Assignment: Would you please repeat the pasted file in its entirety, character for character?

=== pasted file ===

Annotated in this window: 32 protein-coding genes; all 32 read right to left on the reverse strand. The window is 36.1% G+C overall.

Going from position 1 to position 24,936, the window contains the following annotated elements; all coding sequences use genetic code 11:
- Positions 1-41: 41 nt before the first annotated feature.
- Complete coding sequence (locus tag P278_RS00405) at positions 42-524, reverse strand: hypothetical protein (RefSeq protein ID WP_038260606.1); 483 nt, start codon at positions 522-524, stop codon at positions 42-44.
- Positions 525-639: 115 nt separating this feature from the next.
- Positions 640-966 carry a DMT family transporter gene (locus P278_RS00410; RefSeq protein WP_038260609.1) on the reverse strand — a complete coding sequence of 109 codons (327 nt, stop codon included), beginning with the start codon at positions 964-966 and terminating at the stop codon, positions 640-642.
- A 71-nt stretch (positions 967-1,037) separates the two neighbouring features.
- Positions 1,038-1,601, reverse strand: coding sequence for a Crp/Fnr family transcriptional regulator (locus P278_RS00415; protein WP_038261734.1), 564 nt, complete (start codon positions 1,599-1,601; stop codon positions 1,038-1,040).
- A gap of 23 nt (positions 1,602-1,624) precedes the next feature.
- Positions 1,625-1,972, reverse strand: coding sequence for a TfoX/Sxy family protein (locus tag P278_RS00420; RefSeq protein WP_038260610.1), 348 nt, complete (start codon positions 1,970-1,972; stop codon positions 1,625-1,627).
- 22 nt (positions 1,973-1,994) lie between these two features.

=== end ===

Annotated in this window: 32 protein-coding genes; all 32 read right to left on the reverse strand. The window is 36.1% G+C overall.

Going from position 1 to position 24,936, the window contains the following annotated elements; all coding sequences use genetic code 11:
- Positions 1-41: 41 nt before the first annotated feature.
- Complete coding sequence (locus tag P278_RS00405) at positions 42-524, reverse strand: hypothetical protein (RefSeq protein ID WP_038260606.1); 483 nt, start codon at positions 522-524, stop codon at positions 42-44.
- Positions 525-639: 115 nt separating this feature from the next.
- Positions 640-966 carry a DMT family transporter gene (locus P278_RS00410; RefSeq protein WP_038260609.1) on the reverse strand — a complete coding sequence of 109 codons (327 nt, stop codon included), beginning with the start codon at positions 964-966 and terminating at the stop codon, positions 640-642.
- A 71-nt stretch (positions 967-1,037) separates the two neighbouring features.
- Positions 1,038-1,601, reverse strand: coding sequence for a Crp/Fnr family transcriptional regulator (locus P278_RS00415; protein WP_038261734.1), 564 nt, complete (start codon positions 1,599-1,601; stop codon positions 1,038-1,040).
- A gap of 23 nt (positions 1,602-1,624) precedes the next feature.
- Positions 1,625-1,972, reverse strand: coding sequence for a TfoX/Sxy family protein (locus tag P278_RS00420; RefSeq protein WP_038260610.1), 348 nt, complete (start codon positions 1,970-1,972; stop codon positions 1,625-1,627).
- 22 nt (positions 1,973-1,994) lie between these two features.